Happy shimming!

leiniesred 09-01-2005 08:53 AM

seldom is right
 
Thanks for the replies, guys. Yes, I want to know the checking distance mostly just to try it. True, the pattern never lies, but numbers don't either. :) I mostly just want to try it as opposed to the "pokin' and hopin'" meathod I have always used on toyota diffs.

CD was a fast way to get close and sometimes perfect with the Ford 9 inchers on the first try.

Seldom Seen 09-01-2005 11:21 AM

Gonna use 'set up bearings' too ?

Mind if I watch over your shoulder ? I always love an opportunity to learn something new.

I have seen this done once, years ago on a D44. Unfortunately it was back in the day when I was young, inpatient and had the attention span of a gnat.

Drop me a PM, Brian.

Rzeppa 09-02-2005 05:29 PM

Okay, what is this "checking distance"? I've done several diffs, and at the WBPP I had the opportunity to have expert guidance (turns out I was doing it right already, but was reassured that Mike did it the same way I did). Mike and I completely rebuilt my diff with new bearings.

We:

(1) adjusted pinion bearing preload with shims by measuring torque
(2) adjusted carrier bearing position and preload by measuring lash and by checkng pattern (which also verified proper pinion depth)

This was with FSM, which we consulted for numbers.

I have about 8k miles on this rear diff since then, no problems whatsoever.

leiniesred 09-06-2005 10:54 AM

Cd
 
Jeff: You didn't have to mess with pinion depth because you were not changing any gears, just new bearings so you could reuse the shims(s) under the pinion head. I guess, in theory, you might have had to adjust pinion depth because of a thickness difference in the 2 bearings, but those bearing guys make their stuff pretty darn percise!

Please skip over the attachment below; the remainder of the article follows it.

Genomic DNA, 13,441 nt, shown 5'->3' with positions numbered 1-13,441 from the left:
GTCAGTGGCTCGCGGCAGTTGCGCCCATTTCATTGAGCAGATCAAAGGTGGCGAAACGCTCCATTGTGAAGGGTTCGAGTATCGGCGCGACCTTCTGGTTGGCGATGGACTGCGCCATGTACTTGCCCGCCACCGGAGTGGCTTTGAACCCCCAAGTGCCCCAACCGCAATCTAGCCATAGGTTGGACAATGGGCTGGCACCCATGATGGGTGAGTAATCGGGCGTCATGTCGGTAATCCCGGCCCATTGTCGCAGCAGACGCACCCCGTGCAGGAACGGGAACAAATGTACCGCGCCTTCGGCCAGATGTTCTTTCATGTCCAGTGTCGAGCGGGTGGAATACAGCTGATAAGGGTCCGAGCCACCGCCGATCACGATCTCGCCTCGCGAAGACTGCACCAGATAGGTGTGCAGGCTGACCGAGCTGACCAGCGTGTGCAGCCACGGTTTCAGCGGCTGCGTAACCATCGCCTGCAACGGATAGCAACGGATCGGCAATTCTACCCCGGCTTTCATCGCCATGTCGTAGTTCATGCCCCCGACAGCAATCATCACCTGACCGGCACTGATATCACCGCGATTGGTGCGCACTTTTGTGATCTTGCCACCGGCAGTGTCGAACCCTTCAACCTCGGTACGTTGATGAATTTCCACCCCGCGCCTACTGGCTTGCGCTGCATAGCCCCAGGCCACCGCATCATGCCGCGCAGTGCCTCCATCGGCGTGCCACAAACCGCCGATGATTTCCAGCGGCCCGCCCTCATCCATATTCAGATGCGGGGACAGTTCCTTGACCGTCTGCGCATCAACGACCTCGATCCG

Nothing more than the distance from the centerline of the carrier bearings to the head of the pinion gear. The numbers (usually) found ground into the head are the deviation from nominal. Some manufactures have it backwards, but MOST say that -.002 means take the nominal and subtract .002 to get the pinion in the right palce. (FEW gear hobs think -.002 means there should be a GAP of .002 between the pinion head and nominal.)

The pattern doesn't lie, that is for sure, but they don't grind those numbers on there just for fun. The pattern SHOULD be perfect if you go by the numbers too.

Rzeppa 09-06-2005 12:16 PM

Quote:

Originally Posted by leiniesred
Jeff: You didn't have to mess with pinion depth because you were not changing any gears, just new bearings so you could reuse the shims(s) under the pinion head. I guess, in theory, you might have had to adjust pinion depth because of a thickness difference in the 2 bearings, but those bearing guys make their stuff pretty darn percise!

Thanks for the explanation; as a matter of fact we had to assemble/dissasemble and change shim combos about 3-4 times until we had the proper inch pounds to turn the pinion, which indicates the pinion bearing preload. After we installed the carrier and adjusted it, we then checked the pattern and it was darn near perfect. I don't recall any markings whatsoever on the pinion itself. Bear in mind that this pinion was likely the original 1971 part, so maybe they didn't mark them from the factory back then.